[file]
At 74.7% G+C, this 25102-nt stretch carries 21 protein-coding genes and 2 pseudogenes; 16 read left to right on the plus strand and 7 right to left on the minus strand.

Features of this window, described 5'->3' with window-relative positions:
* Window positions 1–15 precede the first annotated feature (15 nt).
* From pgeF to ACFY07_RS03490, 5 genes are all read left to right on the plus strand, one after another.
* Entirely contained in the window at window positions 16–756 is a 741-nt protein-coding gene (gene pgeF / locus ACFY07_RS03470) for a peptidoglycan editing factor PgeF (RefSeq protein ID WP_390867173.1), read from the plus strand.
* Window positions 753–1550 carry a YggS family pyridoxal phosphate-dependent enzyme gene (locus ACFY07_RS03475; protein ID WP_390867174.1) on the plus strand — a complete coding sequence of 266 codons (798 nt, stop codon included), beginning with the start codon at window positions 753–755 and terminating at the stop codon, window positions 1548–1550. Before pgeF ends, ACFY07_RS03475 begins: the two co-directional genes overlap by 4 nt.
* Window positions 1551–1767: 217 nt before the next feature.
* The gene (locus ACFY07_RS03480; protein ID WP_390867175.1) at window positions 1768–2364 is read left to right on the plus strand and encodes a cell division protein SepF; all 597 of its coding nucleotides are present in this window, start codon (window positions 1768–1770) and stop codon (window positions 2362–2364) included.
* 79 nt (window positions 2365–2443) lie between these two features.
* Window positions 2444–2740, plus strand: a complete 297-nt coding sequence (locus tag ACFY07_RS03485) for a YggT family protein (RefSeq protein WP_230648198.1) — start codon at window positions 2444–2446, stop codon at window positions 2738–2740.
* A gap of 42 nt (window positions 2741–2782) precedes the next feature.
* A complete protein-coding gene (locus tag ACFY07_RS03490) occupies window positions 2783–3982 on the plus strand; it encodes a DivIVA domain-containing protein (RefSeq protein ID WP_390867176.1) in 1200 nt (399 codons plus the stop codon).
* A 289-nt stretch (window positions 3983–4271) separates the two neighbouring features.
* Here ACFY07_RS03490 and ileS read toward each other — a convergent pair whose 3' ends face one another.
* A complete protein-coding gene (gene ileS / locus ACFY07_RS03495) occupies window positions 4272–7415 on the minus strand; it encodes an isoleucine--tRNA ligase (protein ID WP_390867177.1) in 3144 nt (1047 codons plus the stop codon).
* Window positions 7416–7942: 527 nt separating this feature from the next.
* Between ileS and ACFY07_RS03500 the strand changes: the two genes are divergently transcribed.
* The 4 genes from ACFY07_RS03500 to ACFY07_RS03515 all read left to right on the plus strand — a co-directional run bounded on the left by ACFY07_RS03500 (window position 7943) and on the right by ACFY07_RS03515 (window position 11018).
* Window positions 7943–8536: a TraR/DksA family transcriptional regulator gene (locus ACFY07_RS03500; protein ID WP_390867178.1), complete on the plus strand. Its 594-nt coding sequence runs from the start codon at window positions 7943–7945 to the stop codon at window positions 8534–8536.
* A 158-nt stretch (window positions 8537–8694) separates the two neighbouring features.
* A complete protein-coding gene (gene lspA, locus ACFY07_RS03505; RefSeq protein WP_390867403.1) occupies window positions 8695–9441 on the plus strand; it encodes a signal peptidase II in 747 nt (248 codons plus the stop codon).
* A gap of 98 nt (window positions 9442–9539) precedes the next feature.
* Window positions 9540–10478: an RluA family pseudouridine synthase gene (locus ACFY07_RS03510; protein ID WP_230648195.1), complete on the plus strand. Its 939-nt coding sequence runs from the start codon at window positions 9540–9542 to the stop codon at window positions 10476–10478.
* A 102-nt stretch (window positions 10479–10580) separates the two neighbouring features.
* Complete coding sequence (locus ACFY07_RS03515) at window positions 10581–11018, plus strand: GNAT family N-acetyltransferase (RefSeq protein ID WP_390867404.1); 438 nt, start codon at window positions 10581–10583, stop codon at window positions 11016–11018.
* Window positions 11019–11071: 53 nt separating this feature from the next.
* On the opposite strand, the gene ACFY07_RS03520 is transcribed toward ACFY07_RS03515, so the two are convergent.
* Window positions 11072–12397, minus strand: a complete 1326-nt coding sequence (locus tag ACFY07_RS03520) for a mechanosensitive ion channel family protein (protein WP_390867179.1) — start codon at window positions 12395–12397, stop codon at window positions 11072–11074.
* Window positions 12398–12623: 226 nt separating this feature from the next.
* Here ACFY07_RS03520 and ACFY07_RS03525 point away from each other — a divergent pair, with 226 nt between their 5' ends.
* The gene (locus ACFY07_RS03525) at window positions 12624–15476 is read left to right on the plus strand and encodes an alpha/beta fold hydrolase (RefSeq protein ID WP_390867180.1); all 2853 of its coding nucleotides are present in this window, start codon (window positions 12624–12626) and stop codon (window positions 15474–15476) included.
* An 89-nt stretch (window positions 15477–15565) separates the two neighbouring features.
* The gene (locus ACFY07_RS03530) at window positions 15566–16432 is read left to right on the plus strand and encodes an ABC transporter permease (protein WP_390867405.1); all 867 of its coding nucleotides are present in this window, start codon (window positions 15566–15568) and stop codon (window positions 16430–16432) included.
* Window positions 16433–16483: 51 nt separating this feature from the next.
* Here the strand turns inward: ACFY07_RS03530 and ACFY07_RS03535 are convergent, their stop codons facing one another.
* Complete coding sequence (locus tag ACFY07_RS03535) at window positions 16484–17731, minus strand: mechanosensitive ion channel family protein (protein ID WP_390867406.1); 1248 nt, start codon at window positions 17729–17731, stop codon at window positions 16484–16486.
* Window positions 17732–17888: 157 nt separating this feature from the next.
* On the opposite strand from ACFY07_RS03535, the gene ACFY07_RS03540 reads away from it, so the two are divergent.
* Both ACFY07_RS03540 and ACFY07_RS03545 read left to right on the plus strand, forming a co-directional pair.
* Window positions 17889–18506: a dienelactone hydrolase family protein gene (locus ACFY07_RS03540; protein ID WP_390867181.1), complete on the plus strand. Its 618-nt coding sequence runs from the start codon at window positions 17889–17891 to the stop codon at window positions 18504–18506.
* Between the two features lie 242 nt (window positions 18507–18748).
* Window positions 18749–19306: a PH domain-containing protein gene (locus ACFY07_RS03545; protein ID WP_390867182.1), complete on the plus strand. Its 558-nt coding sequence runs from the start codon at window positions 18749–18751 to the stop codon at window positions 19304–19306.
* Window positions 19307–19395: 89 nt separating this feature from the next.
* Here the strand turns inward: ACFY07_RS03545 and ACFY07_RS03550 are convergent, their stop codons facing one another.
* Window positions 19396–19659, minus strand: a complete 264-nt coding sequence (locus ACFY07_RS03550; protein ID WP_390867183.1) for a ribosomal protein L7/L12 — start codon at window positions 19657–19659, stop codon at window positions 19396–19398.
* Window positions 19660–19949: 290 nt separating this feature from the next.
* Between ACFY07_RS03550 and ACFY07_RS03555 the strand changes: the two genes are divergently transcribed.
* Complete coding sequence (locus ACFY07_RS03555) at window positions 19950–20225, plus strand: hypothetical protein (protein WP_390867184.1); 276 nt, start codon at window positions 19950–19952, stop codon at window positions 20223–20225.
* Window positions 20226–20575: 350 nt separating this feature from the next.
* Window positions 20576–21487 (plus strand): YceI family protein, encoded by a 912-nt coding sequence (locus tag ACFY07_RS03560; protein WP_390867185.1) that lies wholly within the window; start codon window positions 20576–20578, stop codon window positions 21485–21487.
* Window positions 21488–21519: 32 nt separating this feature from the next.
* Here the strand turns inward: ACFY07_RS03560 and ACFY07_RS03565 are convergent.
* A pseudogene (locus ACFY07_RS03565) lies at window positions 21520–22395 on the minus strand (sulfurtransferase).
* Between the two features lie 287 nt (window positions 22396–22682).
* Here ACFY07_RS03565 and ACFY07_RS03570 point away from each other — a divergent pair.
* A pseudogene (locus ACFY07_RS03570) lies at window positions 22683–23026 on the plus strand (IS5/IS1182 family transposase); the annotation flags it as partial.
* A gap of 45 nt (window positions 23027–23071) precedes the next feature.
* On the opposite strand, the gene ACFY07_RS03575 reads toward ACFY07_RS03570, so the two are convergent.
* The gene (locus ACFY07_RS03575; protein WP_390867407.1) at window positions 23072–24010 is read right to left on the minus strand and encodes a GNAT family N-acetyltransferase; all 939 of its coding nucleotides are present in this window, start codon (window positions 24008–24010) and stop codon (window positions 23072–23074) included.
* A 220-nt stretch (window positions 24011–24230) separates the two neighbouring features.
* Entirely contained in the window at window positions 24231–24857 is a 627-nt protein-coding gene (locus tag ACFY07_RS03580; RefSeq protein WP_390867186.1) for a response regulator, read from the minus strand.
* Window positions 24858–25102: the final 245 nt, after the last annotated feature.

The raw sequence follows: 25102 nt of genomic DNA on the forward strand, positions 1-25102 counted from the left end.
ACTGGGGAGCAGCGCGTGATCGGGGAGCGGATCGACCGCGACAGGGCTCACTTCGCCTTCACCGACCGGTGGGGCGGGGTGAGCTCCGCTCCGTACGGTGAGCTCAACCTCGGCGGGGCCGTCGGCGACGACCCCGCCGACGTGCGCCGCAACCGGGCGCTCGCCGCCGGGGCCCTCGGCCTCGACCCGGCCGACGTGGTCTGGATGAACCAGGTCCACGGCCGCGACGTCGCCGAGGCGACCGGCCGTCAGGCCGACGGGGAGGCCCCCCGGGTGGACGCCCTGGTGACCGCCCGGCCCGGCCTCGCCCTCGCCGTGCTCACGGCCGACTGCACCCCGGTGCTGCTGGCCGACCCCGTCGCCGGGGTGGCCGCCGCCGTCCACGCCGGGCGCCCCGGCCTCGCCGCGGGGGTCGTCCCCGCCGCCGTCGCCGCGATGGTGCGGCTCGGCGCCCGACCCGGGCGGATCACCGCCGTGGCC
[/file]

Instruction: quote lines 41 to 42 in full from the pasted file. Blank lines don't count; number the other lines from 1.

* Between the two features lie 242 nt (window positions 18507–18748).
* Window positions 18749–19306: a PH domain-containing protein gene (locus ACFY07_RS03545; protein ID WP_390867182.1), complete on the plus strand. Its 558-nt coding sequence runs from the start codon at window positions 18749–18751 to the stop codon at window positions 19304–19306.